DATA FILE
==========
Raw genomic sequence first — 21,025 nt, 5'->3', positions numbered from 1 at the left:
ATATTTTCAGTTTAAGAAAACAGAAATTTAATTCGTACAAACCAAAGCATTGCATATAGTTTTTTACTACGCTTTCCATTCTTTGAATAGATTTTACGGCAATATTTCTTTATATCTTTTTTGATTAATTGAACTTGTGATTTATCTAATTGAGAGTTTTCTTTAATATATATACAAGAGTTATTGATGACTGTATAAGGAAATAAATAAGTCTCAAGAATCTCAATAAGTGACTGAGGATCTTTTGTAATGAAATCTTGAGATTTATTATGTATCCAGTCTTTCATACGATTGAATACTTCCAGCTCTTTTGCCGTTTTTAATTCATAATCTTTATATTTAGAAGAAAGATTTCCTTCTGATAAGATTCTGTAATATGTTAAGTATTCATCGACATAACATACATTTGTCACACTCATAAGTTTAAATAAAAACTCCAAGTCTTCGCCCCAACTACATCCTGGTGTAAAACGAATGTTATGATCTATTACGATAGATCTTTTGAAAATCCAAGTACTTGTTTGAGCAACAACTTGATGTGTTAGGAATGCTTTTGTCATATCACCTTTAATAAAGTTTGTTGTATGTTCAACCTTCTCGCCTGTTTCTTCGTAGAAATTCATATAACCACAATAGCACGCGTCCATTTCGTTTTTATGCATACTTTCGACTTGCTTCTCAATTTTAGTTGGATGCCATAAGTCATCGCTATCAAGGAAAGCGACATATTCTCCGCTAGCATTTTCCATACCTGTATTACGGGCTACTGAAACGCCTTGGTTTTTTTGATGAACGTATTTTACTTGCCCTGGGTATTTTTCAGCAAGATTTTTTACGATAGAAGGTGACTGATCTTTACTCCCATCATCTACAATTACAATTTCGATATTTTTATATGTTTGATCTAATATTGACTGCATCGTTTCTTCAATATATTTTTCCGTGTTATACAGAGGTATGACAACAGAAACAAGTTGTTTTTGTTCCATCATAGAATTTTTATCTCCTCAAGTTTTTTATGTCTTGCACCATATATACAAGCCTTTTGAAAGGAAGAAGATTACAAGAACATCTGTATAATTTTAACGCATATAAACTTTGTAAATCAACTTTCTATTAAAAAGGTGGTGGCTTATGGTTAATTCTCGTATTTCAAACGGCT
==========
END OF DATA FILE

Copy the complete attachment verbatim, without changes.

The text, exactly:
Raw genomic sequence first — 21,025 nt, 5'->3', positions numbered from 1 at the left:
ATATTTTCAGTTTAAGAAAACAGAAATTTAATTCGTACAAACCAAAGCATTGCATATAGTTTTTTACTACGCTTTCCATTCTTTGAATAGATTTTACGGCAATATTTCTTTATATCTTTTTTGATTAATTGAACTTGTGATTTATCTAATTGAGAGTTTTCTTTAATATATATACAAGAGTTATTGATGACTGTATAAGGAAATAAATAAGTCTCAAGAATCTCAATAAGTGACTGAGGATCTTTTGTAATGAAATCTTGAGATTTATTATGTATCCAGTCTTTCATACGATTGAATACTTCCAGCTCTTTTGCCGTTTTTAATTCATAATCTTTATATTTAGAAGAAAGATTTCCTTCTGATAAGATTCTGTAATATGTTAAGTATTCATCGACATAACATACATTTGTCACACTCATAAGTTTAAATAAAAACTCCAAGTCTTCGCCCCAACTACATCCTGGTGTAAAACGAATGTTATGATCTATTACGATAGATCTTTTGAAAATCCAAGTACTTGTTTGAGCAACAACTTGATGTGTTAGGAATGCTTTTGTCATATCACCTTTAATAAAGTTTGTTGTATGTTCAACCTTCTCGCCTGTTTCTTCGTAGAAATTCATATAACCACAATAGCACGCGTCCATTTCGTTTTTATGCATACTTTCGACTTGCTTCTCAATTTTAGTTGGATGCCATAAGTCATCGCTATCAAGGAAAGCGACATATTCTCCGCTAGCATTTTCCATACCTGTATTACGGGCTACTGAAACGCCTTGGTTTTTTTGATGAACGTATTTTACTTGCCCTGGGTATTTTTCAGCAAGATTTTTTACGATAGAAGGTGACTGATCTTTACTCCCATCATCTACAATTACAATTTCGATATTTTTATATGTTTGATCTAATATTGACTGCATCGTTTCTTCAATATATTTTTCCGTGTTATACAGAGGTATGACAACAGAAACAAGTTGTTTTTGTTCCATCATAGAATTTTTATCTCCTCAAGTTTTTTATGTCTTGCACCATATATACAAGCCTTTTGAAAGGAAGAAGATTACAAGAACATCTGTATAATTTTAACGCATATAAACTTTGTAAATCAACTTTCTATTAAAAAGGTGGTGGCTTATGGTTAATTCTCGTATTTCAAACGGCT